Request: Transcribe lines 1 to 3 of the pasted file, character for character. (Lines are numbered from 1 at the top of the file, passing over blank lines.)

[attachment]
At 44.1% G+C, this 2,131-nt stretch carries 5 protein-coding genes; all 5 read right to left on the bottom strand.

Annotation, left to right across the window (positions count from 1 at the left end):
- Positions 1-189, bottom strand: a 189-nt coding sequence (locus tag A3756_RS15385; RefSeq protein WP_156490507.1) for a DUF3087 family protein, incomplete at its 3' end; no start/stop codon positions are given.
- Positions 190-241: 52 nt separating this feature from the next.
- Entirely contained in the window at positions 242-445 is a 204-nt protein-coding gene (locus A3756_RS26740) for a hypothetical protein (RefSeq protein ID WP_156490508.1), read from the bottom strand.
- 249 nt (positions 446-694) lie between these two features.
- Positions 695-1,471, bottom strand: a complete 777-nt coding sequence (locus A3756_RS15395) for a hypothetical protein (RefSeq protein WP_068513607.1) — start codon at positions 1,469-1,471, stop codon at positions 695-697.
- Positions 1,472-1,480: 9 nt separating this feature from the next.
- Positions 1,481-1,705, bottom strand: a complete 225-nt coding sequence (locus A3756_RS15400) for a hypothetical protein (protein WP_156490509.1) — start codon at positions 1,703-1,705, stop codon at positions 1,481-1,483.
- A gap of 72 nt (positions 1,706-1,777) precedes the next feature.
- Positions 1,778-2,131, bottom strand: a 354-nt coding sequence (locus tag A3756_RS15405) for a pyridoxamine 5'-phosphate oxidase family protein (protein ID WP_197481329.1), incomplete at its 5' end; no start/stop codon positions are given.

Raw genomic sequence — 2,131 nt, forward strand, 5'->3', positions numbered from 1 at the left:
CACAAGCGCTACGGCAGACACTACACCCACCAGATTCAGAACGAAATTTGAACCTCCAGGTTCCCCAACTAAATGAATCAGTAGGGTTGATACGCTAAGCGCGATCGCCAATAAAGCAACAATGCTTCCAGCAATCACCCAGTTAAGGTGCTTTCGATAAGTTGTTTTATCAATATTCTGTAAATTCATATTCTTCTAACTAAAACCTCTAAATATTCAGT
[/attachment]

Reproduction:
At 44.1% G+C, this 2,131-nt stretch carries 5 protein-coding genes; all 5 read right to left on the bottom strand.

Annotation, left to right across the window (positions count from 1 at the left end):
- Positions 1-189, bottom strand: a 189-nt coding sequence (locus tag A3756_RS15385; RefSeq protein WP_156490507.1) for a DUF3087 family protein, incomplete at its 3' end; no start/stop codon positions are given.